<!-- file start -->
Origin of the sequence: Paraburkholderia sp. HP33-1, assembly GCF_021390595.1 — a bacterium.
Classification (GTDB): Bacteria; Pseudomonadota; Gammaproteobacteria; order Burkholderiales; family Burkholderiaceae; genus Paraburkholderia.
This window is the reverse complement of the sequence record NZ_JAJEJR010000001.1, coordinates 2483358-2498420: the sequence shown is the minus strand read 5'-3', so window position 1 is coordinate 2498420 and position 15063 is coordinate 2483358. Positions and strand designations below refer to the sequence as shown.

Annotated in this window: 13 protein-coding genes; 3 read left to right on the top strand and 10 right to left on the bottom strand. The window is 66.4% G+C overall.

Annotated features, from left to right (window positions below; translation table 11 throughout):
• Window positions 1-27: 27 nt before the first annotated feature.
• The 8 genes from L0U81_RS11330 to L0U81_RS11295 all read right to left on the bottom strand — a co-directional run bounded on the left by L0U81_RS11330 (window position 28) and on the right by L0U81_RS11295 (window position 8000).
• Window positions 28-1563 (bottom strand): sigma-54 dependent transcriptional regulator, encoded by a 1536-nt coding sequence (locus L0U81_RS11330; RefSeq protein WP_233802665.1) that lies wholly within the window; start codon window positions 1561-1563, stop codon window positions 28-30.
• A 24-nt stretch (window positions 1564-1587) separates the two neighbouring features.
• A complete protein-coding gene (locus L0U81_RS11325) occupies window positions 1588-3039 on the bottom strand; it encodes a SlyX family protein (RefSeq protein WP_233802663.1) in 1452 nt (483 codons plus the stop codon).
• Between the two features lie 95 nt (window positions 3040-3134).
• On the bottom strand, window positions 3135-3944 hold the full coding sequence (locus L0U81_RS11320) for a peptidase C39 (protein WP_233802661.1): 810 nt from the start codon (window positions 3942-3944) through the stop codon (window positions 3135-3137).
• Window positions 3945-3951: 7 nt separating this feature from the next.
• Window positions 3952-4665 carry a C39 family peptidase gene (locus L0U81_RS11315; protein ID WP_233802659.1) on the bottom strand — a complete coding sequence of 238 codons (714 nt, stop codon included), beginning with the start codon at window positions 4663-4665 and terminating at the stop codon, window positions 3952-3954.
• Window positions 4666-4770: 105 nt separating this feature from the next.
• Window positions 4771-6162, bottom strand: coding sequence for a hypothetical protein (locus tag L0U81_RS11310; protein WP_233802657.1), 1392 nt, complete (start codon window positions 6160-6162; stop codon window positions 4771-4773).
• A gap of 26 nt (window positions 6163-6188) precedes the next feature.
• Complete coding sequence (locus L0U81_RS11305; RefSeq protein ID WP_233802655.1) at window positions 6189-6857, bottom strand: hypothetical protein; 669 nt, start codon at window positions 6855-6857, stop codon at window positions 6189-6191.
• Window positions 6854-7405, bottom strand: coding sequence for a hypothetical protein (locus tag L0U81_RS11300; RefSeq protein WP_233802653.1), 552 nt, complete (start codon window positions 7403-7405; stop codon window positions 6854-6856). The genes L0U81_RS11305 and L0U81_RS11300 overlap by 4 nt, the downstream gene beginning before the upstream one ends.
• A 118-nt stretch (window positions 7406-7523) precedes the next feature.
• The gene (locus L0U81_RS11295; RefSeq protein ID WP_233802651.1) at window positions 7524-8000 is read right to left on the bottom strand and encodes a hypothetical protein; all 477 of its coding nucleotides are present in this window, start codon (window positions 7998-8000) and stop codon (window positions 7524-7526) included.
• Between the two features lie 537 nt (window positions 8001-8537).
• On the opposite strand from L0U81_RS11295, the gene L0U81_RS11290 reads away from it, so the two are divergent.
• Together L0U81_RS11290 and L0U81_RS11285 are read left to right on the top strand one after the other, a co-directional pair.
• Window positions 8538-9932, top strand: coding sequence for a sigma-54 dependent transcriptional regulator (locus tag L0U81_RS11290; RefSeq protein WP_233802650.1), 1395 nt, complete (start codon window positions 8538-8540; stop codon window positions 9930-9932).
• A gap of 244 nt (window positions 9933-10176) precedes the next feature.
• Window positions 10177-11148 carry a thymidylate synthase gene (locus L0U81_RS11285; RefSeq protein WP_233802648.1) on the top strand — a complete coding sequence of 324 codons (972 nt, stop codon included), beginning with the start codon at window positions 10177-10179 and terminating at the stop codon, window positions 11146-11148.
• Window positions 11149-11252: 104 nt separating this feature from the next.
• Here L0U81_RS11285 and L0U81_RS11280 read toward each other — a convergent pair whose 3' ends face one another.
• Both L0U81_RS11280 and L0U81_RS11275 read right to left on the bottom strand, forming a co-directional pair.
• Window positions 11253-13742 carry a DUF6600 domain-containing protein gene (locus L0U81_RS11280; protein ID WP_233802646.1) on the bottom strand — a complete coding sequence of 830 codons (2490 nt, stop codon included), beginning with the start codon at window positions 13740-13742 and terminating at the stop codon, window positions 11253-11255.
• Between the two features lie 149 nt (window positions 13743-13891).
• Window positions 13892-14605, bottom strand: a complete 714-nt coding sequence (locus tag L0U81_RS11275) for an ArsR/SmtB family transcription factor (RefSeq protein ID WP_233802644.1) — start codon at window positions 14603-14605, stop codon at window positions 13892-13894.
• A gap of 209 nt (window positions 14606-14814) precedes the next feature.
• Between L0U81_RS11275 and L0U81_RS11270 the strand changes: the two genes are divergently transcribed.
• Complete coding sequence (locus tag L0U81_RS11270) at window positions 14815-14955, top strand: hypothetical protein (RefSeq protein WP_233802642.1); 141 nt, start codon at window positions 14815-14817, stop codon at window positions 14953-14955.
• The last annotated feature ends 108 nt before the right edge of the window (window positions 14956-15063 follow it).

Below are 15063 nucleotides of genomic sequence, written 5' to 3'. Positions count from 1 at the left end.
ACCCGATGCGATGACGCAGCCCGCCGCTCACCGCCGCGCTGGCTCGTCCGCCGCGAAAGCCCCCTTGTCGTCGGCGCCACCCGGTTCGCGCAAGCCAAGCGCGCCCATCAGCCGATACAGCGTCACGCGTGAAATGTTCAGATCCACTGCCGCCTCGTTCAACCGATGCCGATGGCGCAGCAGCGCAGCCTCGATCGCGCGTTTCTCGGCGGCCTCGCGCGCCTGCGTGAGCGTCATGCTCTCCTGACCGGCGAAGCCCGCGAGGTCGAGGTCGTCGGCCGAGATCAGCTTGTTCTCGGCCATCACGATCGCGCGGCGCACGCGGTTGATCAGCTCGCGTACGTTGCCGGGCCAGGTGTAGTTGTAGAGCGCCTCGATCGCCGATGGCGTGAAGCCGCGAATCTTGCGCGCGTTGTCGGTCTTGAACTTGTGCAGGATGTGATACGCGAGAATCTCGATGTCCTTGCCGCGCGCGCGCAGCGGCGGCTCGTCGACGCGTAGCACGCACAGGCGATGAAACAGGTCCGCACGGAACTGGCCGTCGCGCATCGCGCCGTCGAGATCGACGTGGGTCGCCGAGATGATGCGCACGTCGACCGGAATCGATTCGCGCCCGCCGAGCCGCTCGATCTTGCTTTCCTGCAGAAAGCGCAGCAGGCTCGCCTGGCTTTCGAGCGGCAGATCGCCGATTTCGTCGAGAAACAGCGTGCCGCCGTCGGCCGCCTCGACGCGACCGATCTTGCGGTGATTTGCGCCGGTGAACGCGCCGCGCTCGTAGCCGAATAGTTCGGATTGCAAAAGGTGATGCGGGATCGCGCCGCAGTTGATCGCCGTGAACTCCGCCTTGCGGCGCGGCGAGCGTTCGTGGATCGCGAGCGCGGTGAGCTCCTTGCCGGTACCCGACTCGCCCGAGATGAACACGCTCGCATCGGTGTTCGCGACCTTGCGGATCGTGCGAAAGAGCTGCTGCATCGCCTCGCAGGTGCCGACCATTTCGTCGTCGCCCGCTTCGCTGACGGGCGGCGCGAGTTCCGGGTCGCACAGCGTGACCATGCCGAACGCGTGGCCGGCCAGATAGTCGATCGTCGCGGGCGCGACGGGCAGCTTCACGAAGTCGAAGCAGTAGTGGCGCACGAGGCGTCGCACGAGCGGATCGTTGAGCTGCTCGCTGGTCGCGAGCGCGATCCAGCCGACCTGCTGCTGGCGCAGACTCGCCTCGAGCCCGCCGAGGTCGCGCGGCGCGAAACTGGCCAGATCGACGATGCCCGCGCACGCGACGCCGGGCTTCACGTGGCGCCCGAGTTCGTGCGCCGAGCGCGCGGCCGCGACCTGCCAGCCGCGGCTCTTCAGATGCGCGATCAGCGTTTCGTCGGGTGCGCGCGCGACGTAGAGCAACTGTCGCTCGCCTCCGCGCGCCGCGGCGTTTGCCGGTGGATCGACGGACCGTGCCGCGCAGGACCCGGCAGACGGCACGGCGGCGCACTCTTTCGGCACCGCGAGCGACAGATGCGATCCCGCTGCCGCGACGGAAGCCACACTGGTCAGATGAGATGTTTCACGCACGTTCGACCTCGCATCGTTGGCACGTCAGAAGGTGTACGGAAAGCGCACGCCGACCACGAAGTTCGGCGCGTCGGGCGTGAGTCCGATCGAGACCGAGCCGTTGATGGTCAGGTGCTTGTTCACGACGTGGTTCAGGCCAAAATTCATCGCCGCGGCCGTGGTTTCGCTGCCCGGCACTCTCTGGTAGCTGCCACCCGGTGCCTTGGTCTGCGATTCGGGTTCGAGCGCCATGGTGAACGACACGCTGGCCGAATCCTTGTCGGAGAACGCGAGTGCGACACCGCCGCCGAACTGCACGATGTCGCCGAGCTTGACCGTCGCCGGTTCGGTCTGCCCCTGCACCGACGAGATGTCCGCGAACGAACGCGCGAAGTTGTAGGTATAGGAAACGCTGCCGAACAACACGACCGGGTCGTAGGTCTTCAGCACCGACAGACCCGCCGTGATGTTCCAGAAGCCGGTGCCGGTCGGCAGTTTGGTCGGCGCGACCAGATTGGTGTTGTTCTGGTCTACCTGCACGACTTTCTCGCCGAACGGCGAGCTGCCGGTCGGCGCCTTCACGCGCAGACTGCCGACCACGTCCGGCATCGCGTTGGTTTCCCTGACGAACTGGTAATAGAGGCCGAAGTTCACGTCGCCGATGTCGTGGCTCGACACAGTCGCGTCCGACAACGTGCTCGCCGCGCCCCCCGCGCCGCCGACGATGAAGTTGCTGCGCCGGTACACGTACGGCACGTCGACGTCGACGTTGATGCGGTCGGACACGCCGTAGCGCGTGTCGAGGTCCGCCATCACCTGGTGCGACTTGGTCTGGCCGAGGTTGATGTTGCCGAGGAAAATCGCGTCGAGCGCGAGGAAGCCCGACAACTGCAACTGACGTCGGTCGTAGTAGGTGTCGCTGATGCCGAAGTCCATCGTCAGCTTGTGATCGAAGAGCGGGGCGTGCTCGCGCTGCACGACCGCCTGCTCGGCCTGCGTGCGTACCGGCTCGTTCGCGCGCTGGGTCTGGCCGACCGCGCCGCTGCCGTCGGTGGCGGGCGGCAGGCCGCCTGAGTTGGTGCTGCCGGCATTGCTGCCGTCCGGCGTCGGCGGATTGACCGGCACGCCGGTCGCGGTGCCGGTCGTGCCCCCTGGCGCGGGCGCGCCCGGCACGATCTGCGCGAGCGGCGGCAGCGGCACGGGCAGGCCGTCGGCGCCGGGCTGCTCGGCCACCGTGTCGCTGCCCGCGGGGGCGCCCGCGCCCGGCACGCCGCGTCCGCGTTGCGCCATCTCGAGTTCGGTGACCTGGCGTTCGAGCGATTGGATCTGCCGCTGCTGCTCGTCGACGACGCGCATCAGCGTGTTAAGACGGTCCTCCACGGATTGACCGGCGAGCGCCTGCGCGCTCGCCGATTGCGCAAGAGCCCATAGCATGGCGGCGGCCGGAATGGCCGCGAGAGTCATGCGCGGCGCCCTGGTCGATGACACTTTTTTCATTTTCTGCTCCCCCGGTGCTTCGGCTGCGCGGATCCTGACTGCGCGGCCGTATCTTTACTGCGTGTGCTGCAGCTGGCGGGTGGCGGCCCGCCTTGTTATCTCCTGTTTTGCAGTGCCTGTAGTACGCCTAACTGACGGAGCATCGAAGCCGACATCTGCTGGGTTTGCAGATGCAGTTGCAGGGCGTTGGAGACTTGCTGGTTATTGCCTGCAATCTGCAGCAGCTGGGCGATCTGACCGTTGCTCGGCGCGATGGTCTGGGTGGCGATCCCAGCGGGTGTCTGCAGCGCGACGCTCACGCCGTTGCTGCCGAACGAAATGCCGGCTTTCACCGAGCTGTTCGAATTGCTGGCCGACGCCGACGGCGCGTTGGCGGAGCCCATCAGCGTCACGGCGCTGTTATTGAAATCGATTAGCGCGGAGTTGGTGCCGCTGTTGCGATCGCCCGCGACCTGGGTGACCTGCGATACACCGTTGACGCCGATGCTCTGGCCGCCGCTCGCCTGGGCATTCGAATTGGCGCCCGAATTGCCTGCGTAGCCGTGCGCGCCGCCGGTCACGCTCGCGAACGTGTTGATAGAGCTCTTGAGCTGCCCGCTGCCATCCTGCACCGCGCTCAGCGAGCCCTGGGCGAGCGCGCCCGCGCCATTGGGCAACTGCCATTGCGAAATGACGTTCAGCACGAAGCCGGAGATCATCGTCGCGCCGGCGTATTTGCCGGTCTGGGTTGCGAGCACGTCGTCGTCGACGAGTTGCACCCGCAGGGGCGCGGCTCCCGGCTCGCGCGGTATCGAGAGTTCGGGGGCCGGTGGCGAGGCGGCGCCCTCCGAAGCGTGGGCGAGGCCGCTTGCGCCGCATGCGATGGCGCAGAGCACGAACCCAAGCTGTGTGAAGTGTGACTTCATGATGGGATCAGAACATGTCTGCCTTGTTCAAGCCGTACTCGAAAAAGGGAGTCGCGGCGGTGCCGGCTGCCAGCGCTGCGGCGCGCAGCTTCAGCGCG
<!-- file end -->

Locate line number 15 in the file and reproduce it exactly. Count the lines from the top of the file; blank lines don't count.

• Window positions 4666-4770: 105 nt separating this feature from the next.